Review: ‘Scream” (2022), starring Melissa Barrera, Jack Quaid, Jenna Ortega, Neve Campbell, Courteney Cox, David Arquette and Marley Shelton

January 14, 2022

by Carla Hay

Neve Campbell and Courteney Cox in “Scream” (Photo courtesy of Paramount Pictures)

“Scream” (2022)

Directed by Matt Bettinelli-Olpin and Tyler Gillett

Culture Representation: Taking place mainly in the fictional California city of Woodsboro, the horror film “Scream” features a predominantly white cast of characters (with some African Americans and Latinos) representing the middle-class and working-class.

Culture Clash: Ghostface Killer murders start again in Woodsboro, with new characters and familiar franchise characters in a race against time to find out who’s responsible for this killing spree.

Culture Audience: Aside from fans of the “Scream” horror series, “Scream” will appeal mainly to people who like horror movies that combine graphic gore with sarcastic comedy.

Dylan Minnette, Jack Quaid, Melissa Barrera and David Arquette in “Scream” (Photo courtesy of Paramount Pictures)

The 2022 version of “Scream” proves that the series is running out of fresh new ideas, but the movie’s self-aware snarkiness and effective nods to “Scream” franchise nostalgia make the film mostly watchable. Viewers don’t have to see the previous “Scream” movies to understand or be entertained by 2022’s “Scream,” which is the fifth movie in the series. Because it shares the same title as 1996’s “Scream” (the first movie in the series) the 2022 “Scream” movie’s title does it a disservice because it’s more of a sequel than a reboot.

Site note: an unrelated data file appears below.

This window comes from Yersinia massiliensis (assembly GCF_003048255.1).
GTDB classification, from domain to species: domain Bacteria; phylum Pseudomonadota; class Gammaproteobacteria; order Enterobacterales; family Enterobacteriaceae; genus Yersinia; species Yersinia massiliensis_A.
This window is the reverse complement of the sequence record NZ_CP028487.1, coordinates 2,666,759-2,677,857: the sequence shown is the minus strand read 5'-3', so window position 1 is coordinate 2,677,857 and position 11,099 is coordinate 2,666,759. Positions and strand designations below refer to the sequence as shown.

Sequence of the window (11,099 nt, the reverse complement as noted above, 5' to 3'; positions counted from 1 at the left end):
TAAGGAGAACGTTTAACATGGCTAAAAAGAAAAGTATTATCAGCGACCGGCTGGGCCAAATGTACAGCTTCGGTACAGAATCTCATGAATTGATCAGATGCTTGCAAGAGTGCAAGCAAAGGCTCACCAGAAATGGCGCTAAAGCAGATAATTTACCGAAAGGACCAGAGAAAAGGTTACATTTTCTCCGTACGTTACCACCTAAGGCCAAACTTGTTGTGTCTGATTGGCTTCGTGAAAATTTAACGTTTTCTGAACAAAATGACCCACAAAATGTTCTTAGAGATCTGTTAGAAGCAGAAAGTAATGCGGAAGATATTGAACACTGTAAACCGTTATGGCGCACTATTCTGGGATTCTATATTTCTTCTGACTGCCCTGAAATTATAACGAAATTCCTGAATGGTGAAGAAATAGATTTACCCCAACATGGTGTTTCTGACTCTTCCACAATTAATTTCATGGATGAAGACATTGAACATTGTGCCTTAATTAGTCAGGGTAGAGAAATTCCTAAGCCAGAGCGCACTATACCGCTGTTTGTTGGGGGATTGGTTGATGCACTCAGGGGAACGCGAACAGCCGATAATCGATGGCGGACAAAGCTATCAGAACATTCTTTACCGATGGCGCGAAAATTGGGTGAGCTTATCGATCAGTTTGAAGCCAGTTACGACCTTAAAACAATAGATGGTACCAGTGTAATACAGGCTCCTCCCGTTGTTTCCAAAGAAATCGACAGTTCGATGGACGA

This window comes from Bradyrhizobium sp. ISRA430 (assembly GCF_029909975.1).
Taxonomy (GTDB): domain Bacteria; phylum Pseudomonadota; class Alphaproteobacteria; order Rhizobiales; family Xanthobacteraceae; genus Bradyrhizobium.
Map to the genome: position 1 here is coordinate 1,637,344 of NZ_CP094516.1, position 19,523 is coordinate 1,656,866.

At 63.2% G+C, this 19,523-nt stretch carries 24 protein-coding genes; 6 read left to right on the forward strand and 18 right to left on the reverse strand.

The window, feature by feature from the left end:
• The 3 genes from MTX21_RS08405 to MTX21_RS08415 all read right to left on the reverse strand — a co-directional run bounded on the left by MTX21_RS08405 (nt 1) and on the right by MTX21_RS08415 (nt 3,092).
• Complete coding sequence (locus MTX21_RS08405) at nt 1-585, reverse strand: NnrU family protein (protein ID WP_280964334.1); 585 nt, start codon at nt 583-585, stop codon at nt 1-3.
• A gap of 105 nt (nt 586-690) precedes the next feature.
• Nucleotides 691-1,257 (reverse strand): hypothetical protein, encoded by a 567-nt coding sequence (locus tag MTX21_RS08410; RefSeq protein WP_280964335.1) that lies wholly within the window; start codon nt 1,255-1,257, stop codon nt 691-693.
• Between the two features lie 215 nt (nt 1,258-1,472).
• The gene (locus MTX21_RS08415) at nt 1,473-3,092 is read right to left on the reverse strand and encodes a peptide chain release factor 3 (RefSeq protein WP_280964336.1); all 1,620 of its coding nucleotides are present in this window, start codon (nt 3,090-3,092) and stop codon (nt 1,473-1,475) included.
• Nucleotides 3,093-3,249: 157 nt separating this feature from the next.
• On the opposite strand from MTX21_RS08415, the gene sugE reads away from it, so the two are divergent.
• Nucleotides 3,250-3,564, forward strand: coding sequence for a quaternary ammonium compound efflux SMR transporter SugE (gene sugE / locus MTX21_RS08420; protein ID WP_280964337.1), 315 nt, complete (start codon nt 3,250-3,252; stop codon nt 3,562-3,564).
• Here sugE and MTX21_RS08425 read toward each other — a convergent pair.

Directed by Matt Bettinelli-Olpin and Tyler Gillett, the 2022 version of “Scream” is the first “Scream” movie that wasn’t directed by Wes Craven, the horror filmmaking master who died of a brain tumor in 2015, at the age of 76. The 2022 version of “Scream” also has screenwriters who are new to the “Scream” franchise: James Vanderbilt and Guy Busick. Kevin Williamson—who wrote 1996’s “Scream,” 1997’s “Scream 2” and 2011’s “Scream 4” movies—is an executive producer of 2022’s “Scream.”

The 2022 version of “Scream” follows almost the exact same formula as certain parts of previous “Scream” movies. A group of people in their late teens and early 20s are targeted and gruesomely murdered, one by one, by a serial killer dressed in a black robe, wearing a creepy ghost mask, and usually killing with a large knife. This murderer is named the Ghostface Killer. The end of each “Scream” movie reveals who’s been responsible for the murders.

Unlike most other horror movie series that keep the same villain for each movie in the series, the “Scream” movie series has a different culprit dressed up as the Ghostface Killer in each “Scream” movie. The first “Scream” movie is constantly referred to in the sequels because the Ghostface Killer murder sprees in the sequels are copycat crimes of the original Ghostface Killer murder spree, which took place in the fictional city of Woodsboro, California. The 2000 movie “Scream 3” added a movie-within-a-movie storyline, by creating a fictional horror movie series called “Stab,” which was inspired by what happened in the first “Scream” movie.